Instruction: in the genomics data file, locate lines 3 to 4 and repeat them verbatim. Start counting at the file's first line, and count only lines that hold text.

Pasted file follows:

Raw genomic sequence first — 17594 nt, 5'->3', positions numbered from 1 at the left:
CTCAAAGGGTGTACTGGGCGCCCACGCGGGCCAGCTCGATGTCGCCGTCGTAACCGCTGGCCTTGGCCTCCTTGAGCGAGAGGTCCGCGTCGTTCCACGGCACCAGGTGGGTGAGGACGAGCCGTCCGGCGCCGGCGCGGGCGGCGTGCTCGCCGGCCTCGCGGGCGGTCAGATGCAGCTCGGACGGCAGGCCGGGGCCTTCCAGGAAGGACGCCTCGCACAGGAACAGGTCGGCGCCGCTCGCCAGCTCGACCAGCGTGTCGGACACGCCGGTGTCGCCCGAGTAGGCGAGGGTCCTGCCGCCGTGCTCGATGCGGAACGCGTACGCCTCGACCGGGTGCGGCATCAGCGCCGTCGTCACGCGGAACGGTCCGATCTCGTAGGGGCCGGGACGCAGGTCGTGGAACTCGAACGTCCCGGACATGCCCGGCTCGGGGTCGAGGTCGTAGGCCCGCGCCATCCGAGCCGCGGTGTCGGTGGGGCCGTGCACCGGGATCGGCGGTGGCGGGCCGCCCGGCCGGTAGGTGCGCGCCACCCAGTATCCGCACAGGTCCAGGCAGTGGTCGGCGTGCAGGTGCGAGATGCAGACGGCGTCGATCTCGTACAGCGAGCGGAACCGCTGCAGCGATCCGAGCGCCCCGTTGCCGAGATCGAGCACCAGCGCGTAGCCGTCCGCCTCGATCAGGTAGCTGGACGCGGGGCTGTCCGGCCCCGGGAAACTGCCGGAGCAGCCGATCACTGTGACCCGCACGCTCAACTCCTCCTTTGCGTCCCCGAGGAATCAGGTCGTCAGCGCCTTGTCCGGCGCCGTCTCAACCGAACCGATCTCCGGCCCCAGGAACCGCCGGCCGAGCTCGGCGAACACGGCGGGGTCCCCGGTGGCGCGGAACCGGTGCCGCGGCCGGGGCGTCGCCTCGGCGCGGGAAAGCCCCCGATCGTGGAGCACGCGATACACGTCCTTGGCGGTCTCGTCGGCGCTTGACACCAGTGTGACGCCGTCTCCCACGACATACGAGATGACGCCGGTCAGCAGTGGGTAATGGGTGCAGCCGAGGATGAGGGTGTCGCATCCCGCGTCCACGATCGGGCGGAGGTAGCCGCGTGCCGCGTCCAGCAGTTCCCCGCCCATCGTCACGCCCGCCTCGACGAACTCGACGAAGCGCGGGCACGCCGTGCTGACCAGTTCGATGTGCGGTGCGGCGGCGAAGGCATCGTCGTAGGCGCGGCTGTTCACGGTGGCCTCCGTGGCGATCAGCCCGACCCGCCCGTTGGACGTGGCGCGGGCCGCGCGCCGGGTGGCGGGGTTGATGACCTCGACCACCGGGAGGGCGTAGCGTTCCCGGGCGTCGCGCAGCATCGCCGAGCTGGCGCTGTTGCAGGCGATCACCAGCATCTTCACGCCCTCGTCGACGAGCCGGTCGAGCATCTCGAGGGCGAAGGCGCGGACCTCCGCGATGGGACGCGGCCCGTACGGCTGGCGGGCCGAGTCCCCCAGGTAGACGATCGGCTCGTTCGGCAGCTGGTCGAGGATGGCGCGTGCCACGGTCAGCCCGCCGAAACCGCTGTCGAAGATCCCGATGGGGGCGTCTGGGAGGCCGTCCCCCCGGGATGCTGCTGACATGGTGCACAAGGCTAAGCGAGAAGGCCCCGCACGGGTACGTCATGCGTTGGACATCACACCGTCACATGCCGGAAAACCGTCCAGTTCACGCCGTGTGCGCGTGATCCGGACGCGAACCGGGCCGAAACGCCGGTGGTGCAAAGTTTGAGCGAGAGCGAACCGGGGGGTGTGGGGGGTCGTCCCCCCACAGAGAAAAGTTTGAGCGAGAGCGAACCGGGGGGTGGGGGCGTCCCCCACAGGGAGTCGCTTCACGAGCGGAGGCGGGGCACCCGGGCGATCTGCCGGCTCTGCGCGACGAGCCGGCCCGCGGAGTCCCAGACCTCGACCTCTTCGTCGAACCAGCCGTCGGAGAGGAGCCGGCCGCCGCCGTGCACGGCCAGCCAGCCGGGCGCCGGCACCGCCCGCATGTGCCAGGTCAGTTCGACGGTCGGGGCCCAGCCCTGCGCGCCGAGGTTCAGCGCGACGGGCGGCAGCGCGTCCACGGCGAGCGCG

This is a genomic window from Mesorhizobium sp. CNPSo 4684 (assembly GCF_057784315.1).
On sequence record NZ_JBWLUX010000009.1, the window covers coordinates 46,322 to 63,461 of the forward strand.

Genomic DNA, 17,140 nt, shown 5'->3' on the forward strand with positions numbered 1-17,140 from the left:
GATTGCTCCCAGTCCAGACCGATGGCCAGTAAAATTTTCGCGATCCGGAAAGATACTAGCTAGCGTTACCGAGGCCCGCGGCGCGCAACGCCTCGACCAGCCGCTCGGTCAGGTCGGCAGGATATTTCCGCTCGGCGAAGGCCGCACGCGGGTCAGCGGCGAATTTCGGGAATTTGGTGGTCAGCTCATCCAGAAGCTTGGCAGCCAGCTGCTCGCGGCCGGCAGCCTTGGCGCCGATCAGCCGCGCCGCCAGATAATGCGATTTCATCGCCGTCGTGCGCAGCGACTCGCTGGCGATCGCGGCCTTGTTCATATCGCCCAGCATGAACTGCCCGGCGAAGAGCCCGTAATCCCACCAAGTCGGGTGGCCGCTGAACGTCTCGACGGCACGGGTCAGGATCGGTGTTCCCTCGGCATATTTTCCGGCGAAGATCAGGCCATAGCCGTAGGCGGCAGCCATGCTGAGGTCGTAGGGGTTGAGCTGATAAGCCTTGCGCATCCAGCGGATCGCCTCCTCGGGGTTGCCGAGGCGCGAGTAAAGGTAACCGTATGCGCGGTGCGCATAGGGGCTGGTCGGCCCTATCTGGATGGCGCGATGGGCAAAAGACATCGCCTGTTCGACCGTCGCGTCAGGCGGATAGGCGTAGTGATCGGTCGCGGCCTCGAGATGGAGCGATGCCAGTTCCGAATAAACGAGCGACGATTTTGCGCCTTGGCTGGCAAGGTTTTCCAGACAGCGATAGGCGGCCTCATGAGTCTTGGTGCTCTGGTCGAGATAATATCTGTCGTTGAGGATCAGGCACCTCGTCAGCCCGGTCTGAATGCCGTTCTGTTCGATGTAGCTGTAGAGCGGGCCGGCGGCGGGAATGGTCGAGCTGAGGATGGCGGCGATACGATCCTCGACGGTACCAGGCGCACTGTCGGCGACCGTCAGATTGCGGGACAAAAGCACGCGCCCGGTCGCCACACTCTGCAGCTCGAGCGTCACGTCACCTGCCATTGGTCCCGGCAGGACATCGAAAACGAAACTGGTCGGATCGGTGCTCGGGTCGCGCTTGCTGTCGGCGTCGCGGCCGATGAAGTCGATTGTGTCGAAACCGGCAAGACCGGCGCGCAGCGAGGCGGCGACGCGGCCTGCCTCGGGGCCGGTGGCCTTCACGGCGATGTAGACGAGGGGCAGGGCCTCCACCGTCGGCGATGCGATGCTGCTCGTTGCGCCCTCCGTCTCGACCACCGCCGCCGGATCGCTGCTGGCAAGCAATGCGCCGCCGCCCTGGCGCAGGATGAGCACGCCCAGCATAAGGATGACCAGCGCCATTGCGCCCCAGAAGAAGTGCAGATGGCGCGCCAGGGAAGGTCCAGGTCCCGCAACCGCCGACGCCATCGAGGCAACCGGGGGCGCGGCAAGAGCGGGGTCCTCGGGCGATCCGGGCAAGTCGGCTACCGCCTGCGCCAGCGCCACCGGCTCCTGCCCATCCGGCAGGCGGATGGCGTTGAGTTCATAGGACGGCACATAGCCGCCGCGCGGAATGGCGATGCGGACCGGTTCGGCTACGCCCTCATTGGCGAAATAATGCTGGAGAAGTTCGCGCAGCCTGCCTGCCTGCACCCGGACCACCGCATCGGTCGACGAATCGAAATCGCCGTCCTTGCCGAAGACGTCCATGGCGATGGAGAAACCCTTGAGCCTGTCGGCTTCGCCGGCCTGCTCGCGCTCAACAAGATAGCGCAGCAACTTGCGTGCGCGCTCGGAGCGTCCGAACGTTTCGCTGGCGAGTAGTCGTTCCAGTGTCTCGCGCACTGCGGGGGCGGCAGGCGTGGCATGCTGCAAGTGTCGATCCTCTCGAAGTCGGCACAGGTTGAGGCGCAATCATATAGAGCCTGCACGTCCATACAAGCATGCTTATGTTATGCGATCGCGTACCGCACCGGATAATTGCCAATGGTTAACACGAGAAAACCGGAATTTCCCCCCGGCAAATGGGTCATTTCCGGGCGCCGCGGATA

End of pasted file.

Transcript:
This is a genomic window from Mesorhizobium sp. CNPSo 4684 (assembly GCF_057784315.1).
On sequence record NZ_JBWLUX010000009.1, the window covers coordinates 46,322 to 63,461 of the forward strand.